MISC 18-000553

December 19, 2018

Norfolk, ss.



FAI Properties, LLC (FAI) filed its Complaint in this action on October 22, 2018, seeking declaratory judgment on the issue of whether a decision of the Zoning Board of Appeals of the City of Quincy (ZBA) dated August 20, 2014 (Decision), bars or allows the transfer of a liquor license to property owned by FAI at 663 Hancock Street, Quincy (Property).

On October 29, 2018, the court issued an Order to Attend Hearing on November 20, 2018 to Review this Court's Subject Matter Jurisdiction. The Plaintiff, FAI Properties, LLC's, Response to the Order to Attend Hearing on November 20, 2018 to Review this Court's Subject Matter Jurisdiction and Affidavit of Attorney Jack P. Milgram (Milgram Aff.) were filed on November 19, 2018. The hearing on the court's subject matter jurisdiction to hear the Complaint was held on November 20, 2018, at which time counsel for the City of Quincy (City) appeared and indicated that the City was preparing to file a motion to dismiss that addressed substantially the same concern regarding that court's subject matter jurisdiction. The court heard argument from FAI and the City at the hearing and allowed each an opportunity to file further responses on the issue of subject matter jurisdiction. The Defendant City of Quincy's Motion to Dismiss and Defendant City of Quincy's Memorandum of Law were filed on November 23, 2018. The Plaintiff, FAI Properties, LLC's Statement in Opposition to Defendant, City of Quincy's Motion to Dismiss and Affidavit of Jack P. Milgram (Milgram Supp. Aff.) were filed on December 7, 2018, at which time the court took the issue of its subject matter jurisdiction to adjudicate the claim in the Complaint under advisement. This Memorandum and Order follows.

In 2014, FAI applied to the ZBA for a finding under G.L. c. 40A, § 6, to increase nonconforming parking to facilitate the opening of a restaurant at the Property. The ZBA found that "the restaurant will not be substantially more detrimental to the neighborhood" subject to the condition that "all construction be in substantial conformance with the plans and testimony submitted." Milgram Aff. Exh. A. The disputed language in the Decision is the ZBA's fourth listed finding of fact which reads "There is no liquor license." Milgram Aff. Exh. A. Another entity affiliated with FAI has sought to transfer a liquor license to the Property. That request for transfer was ultimately denied in part because of the City's belief that the Decision was based on the finding that there would be no liquor license at the Property. Milgram Aff. Exh. B. The denial of the liquor license transfer has been appealed and is currently awaiting argument before the Appeals Court. Milgram Supp. Aff. ¶¶ 9-10; see Appeals Court Case No. 2018-P-0569. In this action, FAI seeks a declaration that the "no liquor license finding" does not serve as a restriction preventing a liquor license from being transferred to the Property.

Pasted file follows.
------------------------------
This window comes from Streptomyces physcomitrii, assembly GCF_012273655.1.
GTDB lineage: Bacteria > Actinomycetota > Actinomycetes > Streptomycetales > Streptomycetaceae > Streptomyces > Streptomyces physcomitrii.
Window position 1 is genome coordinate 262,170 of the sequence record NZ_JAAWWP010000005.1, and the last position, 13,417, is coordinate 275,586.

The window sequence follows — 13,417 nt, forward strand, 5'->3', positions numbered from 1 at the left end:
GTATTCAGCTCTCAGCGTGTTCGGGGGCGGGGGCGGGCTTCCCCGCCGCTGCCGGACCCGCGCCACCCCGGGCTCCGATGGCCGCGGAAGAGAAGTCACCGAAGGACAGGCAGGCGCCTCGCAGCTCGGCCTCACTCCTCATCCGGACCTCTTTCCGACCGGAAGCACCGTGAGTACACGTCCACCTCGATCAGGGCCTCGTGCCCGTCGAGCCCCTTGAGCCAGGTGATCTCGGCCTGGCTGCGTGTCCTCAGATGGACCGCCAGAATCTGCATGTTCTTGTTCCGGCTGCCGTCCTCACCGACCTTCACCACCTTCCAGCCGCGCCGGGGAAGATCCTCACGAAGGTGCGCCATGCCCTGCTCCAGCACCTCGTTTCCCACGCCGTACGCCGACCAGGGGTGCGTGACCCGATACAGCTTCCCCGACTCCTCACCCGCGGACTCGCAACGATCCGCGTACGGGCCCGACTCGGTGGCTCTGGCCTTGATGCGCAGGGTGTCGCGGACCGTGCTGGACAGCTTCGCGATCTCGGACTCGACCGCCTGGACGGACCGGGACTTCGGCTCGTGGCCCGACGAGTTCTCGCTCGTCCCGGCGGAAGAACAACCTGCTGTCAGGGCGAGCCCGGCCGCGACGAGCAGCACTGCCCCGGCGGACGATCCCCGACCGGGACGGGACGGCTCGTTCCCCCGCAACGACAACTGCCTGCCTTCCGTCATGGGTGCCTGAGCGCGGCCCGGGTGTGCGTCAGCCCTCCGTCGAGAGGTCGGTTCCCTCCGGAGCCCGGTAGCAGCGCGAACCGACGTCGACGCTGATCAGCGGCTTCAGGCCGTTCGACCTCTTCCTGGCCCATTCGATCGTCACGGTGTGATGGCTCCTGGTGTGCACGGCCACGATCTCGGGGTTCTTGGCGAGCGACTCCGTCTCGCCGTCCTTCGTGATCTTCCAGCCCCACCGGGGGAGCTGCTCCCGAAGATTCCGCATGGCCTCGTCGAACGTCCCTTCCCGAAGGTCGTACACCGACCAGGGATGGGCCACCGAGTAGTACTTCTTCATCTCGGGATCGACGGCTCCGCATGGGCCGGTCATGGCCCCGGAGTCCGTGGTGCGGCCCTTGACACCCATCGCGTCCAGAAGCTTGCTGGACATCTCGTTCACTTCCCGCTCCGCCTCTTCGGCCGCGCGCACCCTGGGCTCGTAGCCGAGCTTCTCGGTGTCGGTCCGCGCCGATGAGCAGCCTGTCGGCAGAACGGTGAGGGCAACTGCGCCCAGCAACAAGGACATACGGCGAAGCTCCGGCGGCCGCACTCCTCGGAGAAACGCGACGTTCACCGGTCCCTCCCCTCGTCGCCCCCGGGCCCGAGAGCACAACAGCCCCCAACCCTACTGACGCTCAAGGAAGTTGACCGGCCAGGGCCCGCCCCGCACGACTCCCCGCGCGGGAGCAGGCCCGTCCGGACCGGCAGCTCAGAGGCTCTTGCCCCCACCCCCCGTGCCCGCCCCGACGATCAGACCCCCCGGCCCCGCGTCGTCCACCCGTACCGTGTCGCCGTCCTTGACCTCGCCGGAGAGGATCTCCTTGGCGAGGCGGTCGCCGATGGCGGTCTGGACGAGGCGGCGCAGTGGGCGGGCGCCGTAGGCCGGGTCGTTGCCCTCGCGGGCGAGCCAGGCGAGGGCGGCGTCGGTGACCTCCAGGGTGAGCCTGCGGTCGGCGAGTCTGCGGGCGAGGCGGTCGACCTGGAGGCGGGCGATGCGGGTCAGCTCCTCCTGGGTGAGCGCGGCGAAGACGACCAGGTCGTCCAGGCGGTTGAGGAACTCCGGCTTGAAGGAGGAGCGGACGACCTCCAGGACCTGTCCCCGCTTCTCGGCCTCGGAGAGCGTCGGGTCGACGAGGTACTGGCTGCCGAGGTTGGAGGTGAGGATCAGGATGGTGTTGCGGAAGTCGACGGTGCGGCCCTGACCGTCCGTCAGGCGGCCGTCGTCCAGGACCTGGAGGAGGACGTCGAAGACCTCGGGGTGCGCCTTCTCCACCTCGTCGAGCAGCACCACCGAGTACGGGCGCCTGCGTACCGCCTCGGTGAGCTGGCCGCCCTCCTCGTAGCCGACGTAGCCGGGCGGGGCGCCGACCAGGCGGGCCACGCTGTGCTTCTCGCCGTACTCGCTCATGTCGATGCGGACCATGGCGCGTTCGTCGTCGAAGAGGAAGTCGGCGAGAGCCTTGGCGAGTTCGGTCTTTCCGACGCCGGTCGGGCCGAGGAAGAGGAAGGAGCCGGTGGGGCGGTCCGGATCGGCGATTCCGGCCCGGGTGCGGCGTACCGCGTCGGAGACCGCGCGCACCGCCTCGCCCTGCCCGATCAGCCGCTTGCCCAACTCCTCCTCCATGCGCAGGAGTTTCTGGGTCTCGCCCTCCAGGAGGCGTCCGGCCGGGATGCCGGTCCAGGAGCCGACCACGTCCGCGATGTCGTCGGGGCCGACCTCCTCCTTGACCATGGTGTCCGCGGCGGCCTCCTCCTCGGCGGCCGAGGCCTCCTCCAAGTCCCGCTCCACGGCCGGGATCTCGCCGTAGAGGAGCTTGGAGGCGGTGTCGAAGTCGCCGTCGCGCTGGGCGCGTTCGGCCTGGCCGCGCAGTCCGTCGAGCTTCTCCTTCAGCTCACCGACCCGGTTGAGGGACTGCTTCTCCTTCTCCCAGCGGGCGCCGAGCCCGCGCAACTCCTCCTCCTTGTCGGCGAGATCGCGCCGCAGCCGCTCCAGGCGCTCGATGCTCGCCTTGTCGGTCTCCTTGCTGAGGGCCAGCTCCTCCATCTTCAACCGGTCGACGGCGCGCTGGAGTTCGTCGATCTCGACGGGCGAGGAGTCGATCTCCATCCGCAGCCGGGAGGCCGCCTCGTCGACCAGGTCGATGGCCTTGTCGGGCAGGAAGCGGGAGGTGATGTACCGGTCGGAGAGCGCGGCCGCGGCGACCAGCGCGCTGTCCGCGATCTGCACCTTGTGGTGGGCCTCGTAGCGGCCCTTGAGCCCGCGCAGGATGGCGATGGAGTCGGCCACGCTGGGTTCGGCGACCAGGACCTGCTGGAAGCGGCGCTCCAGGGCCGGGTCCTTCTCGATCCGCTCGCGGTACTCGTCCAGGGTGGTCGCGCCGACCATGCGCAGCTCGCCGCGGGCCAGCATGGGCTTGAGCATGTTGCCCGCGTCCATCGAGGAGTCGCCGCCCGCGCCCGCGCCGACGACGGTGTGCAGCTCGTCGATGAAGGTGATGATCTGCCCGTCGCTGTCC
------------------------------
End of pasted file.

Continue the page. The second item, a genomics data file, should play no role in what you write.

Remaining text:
A court may consider a declaratory judgment action only if the subject of the jurisdiction is within its subject matter jurisdiction. G.L. c. 231A, §1; Konstantopoulos v. Whately, 384 Mass. 123 , 127-128 (1981). FAI does not contend that the Decision is reviewable or a declaration is sought under either G.L .c 40A, § 17, or G.L. c. 240, § 14A; therefore, neither of those statutes provides a basis for subject matter jurisdiction. See G.L. c. 185, §§ 1(j ½), 1(p). Rather, FAI seeks declaratory judgment interpreting the meaning of the disputed finding. FAI, or its affiliate, has been denied the transfer of a liquor license to the property on the basis of the "no liquor license" finding, and that denial is the subject of a separate action. This court has no subject matter jurisdiction to adjudicate whether the denial of the transfer, on that basis or any other basis, was lawful or not—the question of liquor licenses is not one involving any of the grounds for jurisdiction under G.L. c. 185, § 1.